Epithelial cells line the digestive tract and one of their functions is to keep unwanted things (e.g. pathogens) from leaking into the bloodstream. The space between the epithelial cells is referred to as a junction and in some circumstances such as when suffering a challenge from pathogens or even heat stress, these junctions become leaky and allow pathogens to enter the bloodstream. Tight junctions prevent pathogens from leaking into the bloodstream and causing infection and are key to supporting a healthier bird. Some of the metabolites produced by yeast metabolites facilitate tighter junctions and enable the bird to have stronger defences against pathogens. Other proven benefits of yeast metabolites are to promote improved villi density and height. Villi which number in the millions are finger like projections that line the small intestine. These structures increase the surface area of the intestinal walls and increases the ability to absorb nutrients. Therefore, if more of these villi exist (increased density) and are longer, this increases the surface area able to absorb nutrients and contributes to increased digestibility of nutrients.

3 Support a stronger immune system
Some yeast metabolites have been shown to support a stronger immune system. Providing support to the immune system of poultry allows the bird to be healthier, digest more nutrients, require less medications and be more productive. Research has shown that some of the bioactive metabolites produced by yeast support the innate immune system as well as the adaptative immune system. That is, the bird is better prepared to defend against an immune challenge (innate immunity) as well as respond to an immune challenge (adaptive immunity). This allows the bird to maintain a ready state “ ready to respond quickly to challenges when necessary but won™t overact to substances that are harmless.

4 Improve production performance and efficiency
It makes sense that a healthier bird is able to be more efficient. When under immune challenge or stress, up to 10% of dietary nutrients can be used to mount an immune response. Instead of having to use nutrients to fight a challenge, these can be used for normal growth and production thereby allowing the bird to be more efficient. Using a high-quality yeast metabolite product has been shown to improve feed conversion efficiency, improve meat yield in broilers, improve body weight gain, increase the number of eggs produced by layers as well as increase egg size and quality.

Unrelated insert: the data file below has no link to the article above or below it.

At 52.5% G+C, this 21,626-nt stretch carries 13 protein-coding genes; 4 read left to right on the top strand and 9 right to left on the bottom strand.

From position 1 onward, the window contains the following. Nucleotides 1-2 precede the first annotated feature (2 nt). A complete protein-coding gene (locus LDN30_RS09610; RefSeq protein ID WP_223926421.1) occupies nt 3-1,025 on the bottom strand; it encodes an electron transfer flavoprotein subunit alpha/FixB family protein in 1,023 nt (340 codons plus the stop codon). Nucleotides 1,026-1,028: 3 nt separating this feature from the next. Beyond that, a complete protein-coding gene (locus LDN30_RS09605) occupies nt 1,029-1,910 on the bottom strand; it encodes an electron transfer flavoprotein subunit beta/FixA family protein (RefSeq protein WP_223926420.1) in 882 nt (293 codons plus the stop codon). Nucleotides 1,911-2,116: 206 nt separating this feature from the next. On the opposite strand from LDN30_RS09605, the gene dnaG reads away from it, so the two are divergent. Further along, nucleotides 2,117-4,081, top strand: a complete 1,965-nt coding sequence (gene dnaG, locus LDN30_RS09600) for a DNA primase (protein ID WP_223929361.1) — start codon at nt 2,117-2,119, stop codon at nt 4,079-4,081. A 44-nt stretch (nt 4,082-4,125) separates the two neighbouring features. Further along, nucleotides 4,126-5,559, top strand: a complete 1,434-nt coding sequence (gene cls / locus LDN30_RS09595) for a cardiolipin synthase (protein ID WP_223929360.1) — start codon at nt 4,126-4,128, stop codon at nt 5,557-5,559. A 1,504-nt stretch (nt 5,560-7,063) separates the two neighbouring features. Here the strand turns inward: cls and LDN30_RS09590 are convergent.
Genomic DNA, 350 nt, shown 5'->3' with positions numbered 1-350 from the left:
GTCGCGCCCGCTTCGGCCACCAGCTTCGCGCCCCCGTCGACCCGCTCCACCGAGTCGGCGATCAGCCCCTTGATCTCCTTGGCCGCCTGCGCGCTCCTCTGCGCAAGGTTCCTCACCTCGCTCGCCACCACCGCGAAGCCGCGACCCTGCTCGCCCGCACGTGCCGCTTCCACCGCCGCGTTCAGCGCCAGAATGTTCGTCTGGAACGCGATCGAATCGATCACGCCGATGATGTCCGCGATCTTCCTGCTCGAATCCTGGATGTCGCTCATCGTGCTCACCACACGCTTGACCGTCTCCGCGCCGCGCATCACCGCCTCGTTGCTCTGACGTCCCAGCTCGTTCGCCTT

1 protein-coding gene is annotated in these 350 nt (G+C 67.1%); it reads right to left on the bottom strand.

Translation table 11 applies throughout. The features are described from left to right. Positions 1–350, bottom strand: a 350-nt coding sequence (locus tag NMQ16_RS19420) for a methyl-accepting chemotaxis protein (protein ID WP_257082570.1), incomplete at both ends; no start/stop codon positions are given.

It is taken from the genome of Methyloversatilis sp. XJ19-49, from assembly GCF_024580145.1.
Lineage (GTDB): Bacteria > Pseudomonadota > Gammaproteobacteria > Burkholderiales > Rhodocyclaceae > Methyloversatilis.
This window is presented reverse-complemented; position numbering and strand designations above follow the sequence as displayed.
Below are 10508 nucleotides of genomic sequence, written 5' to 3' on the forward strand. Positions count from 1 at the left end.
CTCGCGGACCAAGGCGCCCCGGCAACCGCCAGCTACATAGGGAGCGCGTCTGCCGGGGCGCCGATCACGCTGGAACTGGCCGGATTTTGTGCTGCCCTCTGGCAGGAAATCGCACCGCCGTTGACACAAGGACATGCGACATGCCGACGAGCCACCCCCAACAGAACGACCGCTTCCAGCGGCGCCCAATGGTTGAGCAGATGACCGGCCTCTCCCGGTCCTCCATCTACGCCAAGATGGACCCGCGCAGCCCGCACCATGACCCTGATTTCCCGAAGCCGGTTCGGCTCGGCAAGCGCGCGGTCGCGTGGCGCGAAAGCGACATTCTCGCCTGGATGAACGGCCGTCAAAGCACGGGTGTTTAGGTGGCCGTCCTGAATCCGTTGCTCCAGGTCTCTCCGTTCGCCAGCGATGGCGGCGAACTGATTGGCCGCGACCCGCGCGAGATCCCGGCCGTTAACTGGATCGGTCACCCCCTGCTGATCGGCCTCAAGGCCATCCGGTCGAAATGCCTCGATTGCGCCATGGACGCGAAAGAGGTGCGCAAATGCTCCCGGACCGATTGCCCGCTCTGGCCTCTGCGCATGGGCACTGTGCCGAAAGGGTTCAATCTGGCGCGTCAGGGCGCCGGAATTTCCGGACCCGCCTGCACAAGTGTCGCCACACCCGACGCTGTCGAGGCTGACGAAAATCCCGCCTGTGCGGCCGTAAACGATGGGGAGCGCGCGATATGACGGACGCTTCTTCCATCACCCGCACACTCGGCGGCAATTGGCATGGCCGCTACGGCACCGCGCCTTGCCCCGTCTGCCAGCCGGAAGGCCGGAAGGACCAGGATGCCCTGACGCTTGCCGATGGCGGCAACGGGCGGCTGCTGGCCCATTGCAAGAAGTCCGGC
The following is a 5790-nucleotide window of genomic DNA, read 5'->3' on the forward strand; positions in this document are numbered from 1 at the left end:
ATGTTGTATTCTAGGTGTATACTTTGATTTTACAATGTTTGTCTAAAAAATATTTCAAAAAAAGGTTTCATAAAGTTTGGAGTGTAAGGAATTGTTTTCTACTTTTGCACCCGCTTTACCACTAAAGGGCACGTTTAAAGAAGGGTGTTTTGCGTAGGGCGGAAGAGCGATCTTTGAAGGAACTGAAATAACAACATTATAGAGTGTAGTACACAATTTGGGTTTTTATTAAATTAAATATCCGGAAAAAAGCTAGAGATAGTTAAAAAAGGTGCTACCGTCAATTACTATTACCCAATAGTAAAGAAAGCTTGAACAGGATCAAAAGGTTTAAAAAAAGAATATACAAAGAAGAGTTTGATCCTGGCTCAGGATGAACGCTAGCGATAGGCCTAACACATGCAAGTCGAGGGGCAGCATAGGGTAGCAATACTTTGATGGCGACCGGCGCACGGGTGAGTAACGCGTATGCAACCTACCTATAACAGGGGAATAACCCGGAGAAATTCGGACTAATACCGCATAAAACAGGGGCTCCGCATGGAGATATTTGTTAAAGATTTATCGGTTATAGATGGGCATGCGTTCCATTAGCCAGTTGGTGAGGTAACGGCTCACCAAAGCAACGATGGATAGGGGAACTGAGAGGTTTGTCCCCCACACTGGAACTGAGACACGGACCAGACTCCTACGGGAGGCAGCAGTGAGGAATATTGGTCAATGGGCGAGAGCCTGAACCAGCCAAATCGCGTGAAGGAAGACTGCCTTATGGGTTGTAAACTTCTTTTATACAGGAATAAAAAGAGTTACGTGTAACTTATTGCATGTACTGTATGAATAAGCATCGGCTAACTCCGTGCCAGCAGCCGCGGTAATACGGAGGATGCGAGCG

5 Support antimicrobial stewardship
By promoting a healthy microbalance in the gut as well as providing support to the immune system to defend against pathogens, it is possible when using a high-quality yeast metabolite product to reduce the amount of antibiotics used. This is the result of nurturing a healthier bird which is then less likely to require medication. Healthier birds are less likely to become ill and require intervention. Less intervention means less medication and supports the efforts of antimicrobial stewardship.


When selecting a yeast product, it is important to understand how the product is produced. Many yeast products are in fact by-products from the production of other things and by the very nature of being a by-product, the overall quality, metabolite concentration and consistency between batches cannot be assured. Therefore, when deciding which yeast metabolite product to use, select one which is made in precise conditions to be a consistent high-quality product rather than being the by-product of something else.


If you are interested in further information, please feel free to contact me.